By Tautvydas Juskauskas, UNICEF Malawi
One of the first things I learnt about Malawi, right after arriving in this beautiful country, was that it is prone to floods and drought. The floods four years ago in 2015 were the worst since 1900. Floods in Malawi are a reoccurring natural disaster, made worse by climate change. They leave a lot people without homes, affect critical infrastructure such as roads, schools and health facilities, and increase the risks of malnutrition and water-borne diseases.
In the first week of March, heavy rains fell across much of the country. It was bad enough where I live in Lilongwe, in the central region. Then reports started coming in from the south, saying that vast areas along the Shire river had been flooded, leaving thousands of people without a home. Worse still, these heavy rains and floods in Malawi were just a precursor for what followed, when the devastating Cyclone Idai arrived, bringing further destruction to Malawi, Mozambique and Zimbabwe.
I work in UNICEF Malawi’s Innovation section as a drone coordinator and pilot. Part of my work is to deploy drones to help with the humanitarian response to natural disasters like this. After receiving a call from UNICEF’s emergency response team, I was quickly deployed to Nsanje District in southern Malawi, to assess the flood damage and impact. At such times, the Department of Disaster Management Affairs (DoDMA) usually requests a team of experts, including from UNICEF and other UN agencies, to help assess the situation and the needs of flood-affected communities, and to provide timely humanitarian support.
Together with two other drone experts from DoDMA and the Malawi Red Cross, I became part of a drone assessment team. For five days we travelled around the most affected areas, using drones to collect aerial data and points of verification. Some places we went to had experienced substantial destruction due to floods and heavy rains, while other areas were hard to reach. To get to one village, we even had to travel by boat because the road had been completely flooded.
Although water levels receded fairly quickly, we could still see the original high-water marks from the floods on many houses. Most of the fallen structures were mud houses or temporary shelters that had been built along the river bank or in marshy areas. It was sometimes hard to see these fallen houses from ground level but the aerial perspective helped us find the traces of fallen thatched roofs from above.
Some of those structures were in the middle of villages and had collapsed like a house of cards because they couldn’t withstand the heavy rain. This is one reason why poor countries and communities feel the brunt of natural disasters. In rich countries like Japan, buildings are built to withstand strong earthquakes, but in Malawi heavy rain can take down entire houses.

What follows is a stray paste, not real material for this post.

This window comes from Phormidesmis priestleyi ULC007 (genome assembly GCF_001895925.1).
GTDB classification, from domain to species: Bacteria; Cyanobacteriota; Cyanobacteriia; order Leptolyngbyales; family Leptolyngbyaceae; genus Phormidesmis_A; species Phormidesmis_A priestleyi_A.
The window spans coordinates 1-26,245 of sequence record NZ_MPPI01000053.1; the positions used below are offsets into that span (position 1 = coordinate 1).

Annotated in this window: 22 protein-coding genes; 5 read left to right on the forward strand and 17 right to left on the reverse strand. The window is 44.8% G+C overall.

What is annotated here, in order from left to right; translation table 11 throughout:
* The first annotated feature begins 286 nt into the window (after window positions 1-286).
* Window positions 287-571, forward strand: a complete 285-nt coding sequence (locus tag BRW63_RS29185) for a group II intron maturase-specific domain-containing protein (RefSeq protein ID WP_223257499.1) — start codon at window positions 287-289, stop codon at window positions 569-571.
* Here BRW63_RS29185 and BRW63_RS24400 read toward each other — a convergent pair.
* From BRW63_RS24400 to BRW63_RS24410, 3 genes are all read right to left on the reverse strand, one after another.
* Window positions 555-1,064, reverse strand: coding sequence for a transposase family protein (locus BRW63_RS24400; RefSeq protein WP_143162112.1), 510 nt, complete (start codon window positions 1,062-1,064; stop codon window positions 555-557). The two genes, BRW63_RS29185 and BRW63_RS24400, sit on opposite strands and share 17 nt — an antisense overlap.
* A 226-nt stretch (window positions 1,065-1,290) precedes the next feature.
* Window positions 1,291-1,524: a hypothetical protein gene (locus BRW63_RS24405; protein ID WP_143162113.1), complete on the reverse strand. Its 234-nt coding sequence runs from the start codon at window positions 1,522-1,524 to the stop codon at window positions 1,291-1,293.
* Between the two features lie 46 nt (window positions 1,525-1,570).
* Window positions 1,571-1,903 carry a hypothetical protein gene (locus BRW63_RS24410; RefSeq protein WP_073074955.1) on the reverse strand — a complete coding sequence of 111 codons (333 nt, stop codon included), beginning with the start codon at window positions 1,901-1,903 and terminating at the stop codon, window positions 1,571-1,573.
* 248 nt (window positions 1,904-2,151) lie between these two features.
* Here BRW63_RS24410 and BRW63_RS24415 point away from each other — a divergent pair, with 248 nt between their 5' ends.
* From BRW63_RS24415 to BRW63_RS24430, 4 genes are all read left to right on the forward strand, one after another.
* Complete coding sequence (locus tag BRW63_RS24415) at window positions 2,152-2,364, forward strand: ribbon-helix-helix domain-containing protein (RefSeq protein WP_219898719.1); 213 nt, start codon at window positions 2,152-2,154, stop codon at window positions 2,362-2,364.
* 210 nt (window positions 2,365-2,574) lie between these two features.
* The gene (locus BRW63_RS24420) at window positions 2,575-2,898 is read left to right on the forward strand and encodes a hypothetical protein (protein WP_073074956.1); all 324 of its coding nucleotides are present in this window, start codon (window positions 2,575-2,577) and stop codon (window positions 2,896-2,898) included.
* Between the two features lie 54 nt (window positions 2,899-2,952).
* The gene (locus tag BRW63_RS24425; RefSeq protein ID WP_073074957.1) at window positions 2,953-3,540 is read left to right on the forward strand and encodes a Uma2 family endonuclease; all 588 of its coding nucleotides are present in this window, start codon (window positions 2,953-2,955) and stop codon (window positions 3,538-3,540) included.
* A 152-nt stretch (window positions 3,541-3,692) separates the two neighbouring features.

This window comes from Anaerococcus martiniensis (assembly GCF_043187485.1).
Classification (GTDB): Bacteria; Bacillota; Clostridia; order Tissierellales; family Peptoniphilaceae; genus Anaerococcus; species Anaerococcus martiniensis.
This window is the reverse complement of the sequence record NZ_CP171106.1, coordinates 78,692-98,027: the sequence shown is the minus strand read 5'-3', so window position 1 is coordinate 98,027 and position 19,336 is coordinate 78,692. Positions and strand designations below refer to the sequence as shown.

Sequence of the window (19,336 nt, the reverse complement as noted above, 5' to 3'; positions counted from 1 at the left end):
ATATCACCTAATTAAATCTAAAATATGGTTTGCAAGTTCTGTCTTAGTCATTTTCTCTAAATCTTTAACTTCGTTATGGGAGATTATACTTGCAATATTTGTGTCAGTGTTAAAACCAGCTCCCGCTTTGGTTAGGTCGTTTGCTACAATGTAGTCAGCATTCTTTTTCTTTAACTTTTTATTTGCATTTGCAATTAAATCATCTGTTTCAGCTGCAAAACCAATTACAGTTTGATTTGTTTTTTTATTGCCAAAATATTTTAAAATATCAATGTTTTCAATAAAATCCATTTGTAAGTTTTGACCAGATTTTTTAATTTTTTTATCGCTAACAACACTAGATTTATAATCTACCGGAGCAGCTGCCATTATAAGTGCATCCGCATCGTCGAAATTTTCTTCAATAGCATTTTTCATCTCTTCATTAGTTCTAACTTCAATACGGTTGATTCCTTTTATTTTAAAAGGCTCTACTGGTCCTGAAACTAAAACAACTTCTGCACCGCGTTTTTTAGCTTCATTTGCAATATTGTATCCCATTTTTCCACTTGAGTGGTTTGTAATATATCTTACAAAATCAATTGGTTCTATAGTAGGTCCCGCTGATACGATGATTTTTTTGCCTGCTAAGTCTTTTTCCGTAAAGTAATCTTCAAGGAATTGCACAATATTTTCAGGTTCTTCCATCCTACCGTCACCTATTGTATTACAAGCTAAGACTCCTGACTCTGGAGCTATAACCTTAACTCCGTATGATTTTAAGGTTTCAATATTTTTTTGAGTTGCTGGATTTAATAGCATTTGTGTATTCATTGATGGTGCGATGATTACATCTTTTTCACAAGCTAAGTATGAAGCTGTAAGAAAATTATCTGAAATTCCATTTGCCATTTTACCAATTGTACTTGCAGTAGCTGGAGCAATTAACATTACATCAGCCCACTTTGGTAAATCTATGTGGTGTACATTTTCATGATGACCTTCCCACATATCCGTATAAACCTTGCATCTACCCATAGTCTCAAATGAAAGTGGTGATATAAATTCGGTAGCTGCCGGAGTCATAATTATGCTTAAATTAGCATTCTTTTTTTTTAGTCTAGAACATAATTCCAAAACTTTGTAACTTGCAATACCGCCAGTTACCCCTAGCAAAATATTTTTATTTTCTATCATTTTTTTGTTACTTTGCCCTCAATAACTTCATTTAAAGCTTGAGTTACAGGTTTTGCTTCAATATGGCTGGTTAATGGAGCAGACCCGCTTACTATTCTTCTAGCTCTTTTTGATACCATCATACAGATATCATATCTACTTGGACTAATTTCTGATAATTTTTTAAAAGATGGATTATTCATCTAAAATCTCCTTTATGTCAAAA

When a disaster like this hits, a kind of snowball effect kicks in. Households are destroyed and farming lands are flooded, resulting in loss of food and income. Schools are occupied by camps of displaced people, disturbing children’s education. Water and sanitation is at risk, leaving communities prone to disease outbreaks.
Drones are not the solution to this, of course, but they can help. Aerial imagery and processed maps have proved to be very useful in verifying initial data from the ground and helping to understand the extent of floods and their impact on communities.
In Malawi, we analyzed the processed maps and applied machine learning (automatic detection of homes, flooded areas and other data points). We provided recommendations to the Malawi Government, so that their community and settlement planning can incorporate risk assessment and evaluation of areas vulnerable to floods.
This shows that drones can also be used as tools to predict and assess the situation before a disaster, rather than just purely as a response tool. It is my hope that through this work, we can demonstrate the capabilities of drone technology and help the government and other partners utilize this technology for prediction, planning and forecasting, rather than just for emergency response.
Drones have already proven very powerful in first response, helping with search and rescue and assisting reconstruction efforts. However, I believe much more focus has to be put on drones as predictive tools. Aerial imagery can help identify flood-prone, drought-prone or other vulnerable areas, which would ultimately lead to much more effective emergency preparedness and response. This would help us protect children and their families with the help of data that identifies risks and vulnerabilities and informs early response even before a disaster strikes.
Throughout my week in the south of Malawi, our team was closely followed by children. Every day, they came to watch the drone fly. They asked questions about the drone, while following our safety instructions. Despite everything they had been through, they always welcomed us with smiles and curiosity.
Spending time with these children reminded me that the work we do at UNICEF is all in order to protect their lives and rights, and to provide them with the skills and tools to build a better future for Malawi. The safer their environment and communities, the more chance they have to learn and succeed. Our drone programme also includes a component on teaching Malawian students skills in drone technology. I couldn’t help but wonder if some of the children who saw us flying drones today, might grow up to be drone pilots themselves.
You can help
UNICEF estimates funding needs of US $8.265 million to meet the immediate and medium-term needs of children and women throughout the affected areas. The organisation also needs to restock supplies in warehouses, in case of another flood or disaster. If you live in the following countries, you can donate online here: